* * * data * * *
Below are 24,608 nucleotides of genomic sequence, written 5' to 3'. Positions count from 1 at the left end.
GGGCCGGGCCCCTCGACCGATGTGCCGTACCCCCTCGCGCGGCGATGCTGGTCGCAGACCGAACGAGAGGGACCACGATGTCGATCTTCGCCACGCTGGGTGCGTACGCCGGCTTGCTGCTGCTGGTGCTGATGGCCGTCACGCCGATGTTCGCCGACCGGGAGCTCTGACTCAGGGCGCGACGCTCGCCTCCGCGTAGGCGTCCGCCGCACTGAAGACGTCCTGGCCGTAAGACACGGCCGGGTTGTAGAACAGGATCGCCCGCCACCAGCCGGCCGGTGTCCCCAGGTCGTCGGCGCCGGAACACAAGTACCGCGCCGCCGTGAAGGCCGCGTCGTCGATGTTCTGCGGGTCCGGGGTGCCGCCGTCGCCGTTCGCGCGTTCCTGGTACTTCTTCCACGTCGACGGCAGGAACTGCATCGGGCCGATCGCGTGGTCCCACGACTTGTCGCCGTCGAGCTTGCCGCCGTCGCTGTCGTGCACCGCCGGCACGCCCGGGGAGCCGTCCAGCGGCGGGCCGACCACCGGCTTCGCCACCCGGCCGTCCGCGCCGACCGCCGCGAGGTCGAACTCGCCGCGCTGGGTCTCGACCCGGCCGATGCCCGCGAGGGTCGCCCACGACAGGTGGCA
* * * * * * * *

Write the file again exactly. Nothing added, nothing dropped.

Below are 24,608 nucleotides of genomic sequence, written 5' to 3'. Positions count from 1 at the left end.
GGGCCGGGCCCCTCGACCGATGTGCCGTACCCCCTCGCGCGGCGATGCTGGTCGCAGACCGAACGAGAGGGACCACGATGTCGATCTTCGCCACGCTGGGTGCGTACGCCGGCTTGCTGCTGCTGGTGCTGATGGCCGTCACGCCGATGTTCGCCGACCGGGAGCTCTGACTCAGGGCGCGACGCTCGCCTCCGCGTAGGCGTCCGCCGCACTGAAGACGTCCTGGCCGTAAGACACGGCCGGGTTGTAGAACAGGATCGCCCGCCACCAGCCGGCCGGTGTCCCCAGGTCGTCGGCGCCGGAACACAAGTACCGCGCCGCCGTGAAGGCCGCGTCGTCGATGTTCTGCGGGTCCGGGGTGCCGCCGTCGCCGTTCGCGCGTTCCTGGTACTTCTTCCACGTCGACGGCAGGAACTGCATCGGGCCGATCGCGTGGTCCCACGACTTGTCGCCGTCGAGCTTGCCGCCGTCGCTGTCGTGCACCGCCGGCACGCCCGGGGAGCCGTCCAGCGGCGGGCCGACCACCGGCTTCGCCACCCGGCCGTCCGCGCCGACCGCCGCGAGGTCGAACTCGCCGCGCTGGGTCTCGACCCGGCCGATGCCCGCGAGGGTCGCCCACGACAGGTGGCA